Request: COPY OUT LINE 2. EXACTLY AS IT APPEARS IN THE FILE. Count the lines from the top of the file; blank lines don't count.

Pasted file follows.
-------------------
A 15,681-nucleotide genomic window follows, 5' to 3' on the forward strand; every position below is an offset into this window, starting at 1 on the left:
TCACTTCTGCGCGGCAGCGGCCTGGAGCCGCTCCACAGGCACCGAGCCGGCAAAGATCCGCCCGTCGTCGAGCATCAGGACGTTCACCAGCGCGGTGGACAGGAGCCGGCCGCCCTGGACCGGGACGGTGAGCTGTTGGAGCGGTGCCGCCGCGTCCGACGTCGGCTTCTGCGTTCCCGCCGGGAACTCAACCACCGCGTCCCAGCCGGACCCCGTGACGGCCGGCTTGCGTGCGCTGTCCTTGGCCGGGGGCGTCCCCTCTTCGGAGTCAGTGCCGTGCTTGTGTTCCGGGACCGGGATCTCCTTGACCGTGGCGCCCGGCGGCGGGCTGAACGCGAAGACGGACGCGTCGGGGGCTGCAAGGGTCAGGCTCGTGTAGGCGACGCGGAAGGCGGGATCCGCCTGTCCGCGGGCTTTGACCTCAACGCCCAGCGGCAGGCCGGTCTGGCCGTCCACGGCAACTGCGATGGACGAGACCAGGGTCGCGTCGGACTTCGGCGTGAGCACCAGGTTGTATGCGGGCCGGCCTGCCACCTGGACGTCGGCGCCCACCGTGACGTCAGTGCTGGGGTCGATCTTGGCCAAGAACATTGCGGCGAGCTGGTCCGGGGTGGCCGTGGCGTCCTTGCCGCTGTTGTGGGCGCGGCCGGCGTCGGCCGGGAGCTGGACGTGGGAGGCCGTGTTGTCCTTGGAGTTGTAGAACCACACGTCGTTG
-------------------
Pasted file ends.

TCACTTCTGCGCGGCAGCGGCCTGGAGCCGCTCCACAGGCACCGAGCCGGCAAAGATCCGCCCGTCGTCGAGCATCAGGACGTTCACCAGCGCGGTGGACAGGAGCCGGCCGCCCTGGACCGGGACGGTGAGCTGTTGGAGCGGTGCCGCCGCGTCCGACGTCGGCTTCTGCGTTCCCGCCGGGAACTCAACCACCGCGTCCCAGCCGGACCCCGTGACGGCCGGCTTGCGTGCGCTGTCCTTGGCCGGGGGCGTCCCCTCTTCGGAGTCAGTGCCGTGCTTGTGTTCCGGGACCGGGATCTCCTTGACCGTGGCGCCCGGCGGCGGGCTGAACGCGAAGACGGACGCGTCGGGGGCTGCAAGGGTCAGGCTCGTGTAGGCGACGCGGAAGGCGGGATCCGCCTGTCCGCGGGCTTTGACCTCAACGCCCAGCGGCAGGCCGGTCTGGCCGTCCACGGCAACTGCGATGGACGAGACCAGGGTCGCGTCGGACTTCGGCGTGAGCACCAGGTTGTATGCGGGCCGGCCTGCCACCTGGACGTCGGCGCCCACCGTGACGTCAGTGCTGGGGTCGATCTTGGCCAAGAACATTGCGGCGAGCTGGTCCGGGGTGGCCGTGGCGTCCTTGCCGCTGTTGTGGGCGCGGCCGGCGTCGGCCGGGAGCTGGACGTGGGAGGCCGTGTTGTCCTTGGAGTTGTAGAACCACACGTCGTTG